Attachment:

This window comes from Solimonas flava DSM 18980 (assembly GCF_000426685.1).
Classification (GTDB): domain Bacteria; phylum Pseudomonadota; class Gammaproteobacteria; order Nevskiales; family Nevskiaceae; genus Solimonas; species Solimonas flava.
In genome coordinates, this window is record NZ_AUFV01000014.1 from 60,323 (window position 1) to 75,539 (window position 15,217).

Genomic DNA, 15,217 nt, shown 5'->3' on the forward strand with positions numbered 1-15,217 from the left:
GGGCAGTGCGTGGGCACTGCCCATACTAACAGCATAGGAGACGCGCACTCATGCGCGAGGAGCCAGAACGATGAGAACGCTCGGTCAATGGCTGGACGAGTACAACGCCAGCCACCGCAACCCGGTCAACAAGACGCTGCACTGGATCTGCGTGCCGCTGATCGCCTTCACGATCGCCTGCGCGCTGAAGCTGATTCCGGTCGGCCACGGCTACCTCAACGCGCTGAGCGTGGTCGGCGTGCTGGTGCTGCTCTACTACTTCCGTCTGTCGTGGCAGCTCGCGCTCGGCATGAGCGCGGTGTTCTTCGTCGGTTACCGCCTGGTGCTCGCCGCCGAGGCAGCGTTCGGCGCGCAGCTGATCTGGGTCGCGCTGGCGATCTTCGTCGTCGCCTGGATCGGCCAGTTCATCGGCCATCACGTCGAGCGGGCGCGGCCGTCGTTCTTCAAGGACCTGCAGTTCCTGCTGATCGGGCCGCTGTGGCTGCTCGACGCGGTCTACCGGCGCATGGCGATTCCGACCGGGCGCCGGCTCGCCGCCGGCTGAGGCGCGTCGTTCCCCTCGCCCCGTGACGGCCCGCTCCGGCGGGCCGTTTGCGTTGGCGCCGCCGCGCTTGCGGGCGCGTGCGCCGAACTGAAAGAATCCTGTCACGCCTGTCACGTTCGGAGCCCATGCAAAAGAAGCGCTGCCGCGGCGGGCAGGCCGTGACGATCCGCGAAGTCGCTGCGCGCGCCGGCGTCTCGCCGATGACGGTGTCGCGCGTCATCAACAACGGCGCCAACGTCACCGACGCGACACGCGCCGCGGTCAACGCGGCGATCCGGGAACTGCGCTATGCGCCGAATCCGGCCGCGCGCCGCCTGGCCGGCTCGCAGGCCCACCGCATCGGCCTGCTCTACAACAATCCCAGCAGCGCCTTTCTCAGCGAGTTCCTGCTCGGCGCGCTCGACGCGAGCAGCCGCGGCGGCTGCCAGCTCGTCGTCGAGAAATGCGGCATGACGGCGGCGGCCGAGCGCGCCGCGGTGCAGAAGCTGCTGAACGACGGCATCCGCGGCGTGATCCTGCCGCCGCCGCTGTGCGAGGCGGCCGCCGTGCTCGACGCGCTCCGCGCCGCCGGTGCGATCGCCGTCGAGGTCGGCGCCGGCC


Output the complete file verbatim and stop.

This window comes from Solimonas flava DSM 18980 (assembly GCF_000426685.1).
Classification (GTDB): domain Bacteria; phylum Pseudomonadota; class Gammaproteobacteria; order Nevskiales; family Nevskiaceae; genus Solimonas; species Solimonas flava.
In genome coordinates, this window is record NZ_AUFV01000014.1 from 60,323 (window position 1) to 75,539 (window position 15,217).

Genomic DNA, 15,217 nt, shown 5'->3' on the forward strand with positions numbered 1-15,217 from the left:
GGGCAGTGCGTGGGCACTGCCCATACTAACAGCATAGGAGACGCGCACTCATGCGCGAGGAGCCAGAACGATGAGAACGCTCGGTCAATGGCTGGACGAGTACAACGCCAGCCACCGCAACCCGGTCAACAAGACGCTGCACTGGATCTGCGTGCCGCTGATCGCCTTCACGATCGCCTGCGCGCTGAAGCTGATTCCGGTCGGCCACGGCTACCTCAACGCGCTGAGCGTGGTCGGCGTGCTGGTGCTGCTCTACTACTTCCGTCTGTCGTGGCAGCTCGCGCTCGGCATGAGCGCGGTGTTCTTCGTCGGTTACCGCCTGGTGCTCGCCGCCGAGGCAGCGTTCGGCGCGCAGCTGATCTGGGTCGCGCTGGCGATCTTCGTCGTCGCCTGGATCGGCCAGTTCATCGGCCATCACGTCGAGCGGGCGCGGCCGTCGTTCTTCAAGGACCTGCAGTTCCTGCTGATCGGGCCGCTGTGGCTGCTCGACGCGGTCTACCGGCGCATGGCGATTCCGACCGGGCGCCGGCTCGCCGCCGGCTGAGGCGCGTCGTTCCCCTCGCCCCGTGACGGCCCGCTCCGGCGGGCCGTTTGCGTTGGCGCCGCCGCGCTTGCGGGCGCGTGCGCCGAACTGAAAGAATCCTGTCACGCCTGTCACGTTCGGAGCCCATGCAAAAGAAGCGCTGCCGCGGCGGGCAGGCCGTGACGATCCGCGAAGTCGCTGCGCGCGCCGGCGTCTCGCCGATGACGGTGTCGCGCGTCATCAACAACGGCGCCAACGTCACCGACGCGACACGCGCCGCGGTCAACGCGGCGATCCGGGAACTGCGCTATGCGCCGAATCCGGCCGCGCGCCGCCTGGCCGGCTCGCAGGCCCACCGCATCGGCCTGCTCTACAACAATCCCAGCAGCGCCTTTCTCAGCGAGTTCCTGCTCGGCGCGCTCGACGCGAGCAGCCGCGGCGGCTGCCAGCTCGTCGTCGAGAAATGCGGCATGACGGCGGCGGCCGAGCGCGCCGCGGTGCAGAAGCTGCTGAACGACGGCATCCGCGGCGTGATCCTGCCGCCGCCGCTGTGCGAGGCGGCCGCCGTGCTCGACGCGCTCCGCGCCGCCGGTGCGATCGCCGTCGAGGTCGGCGCCGGCC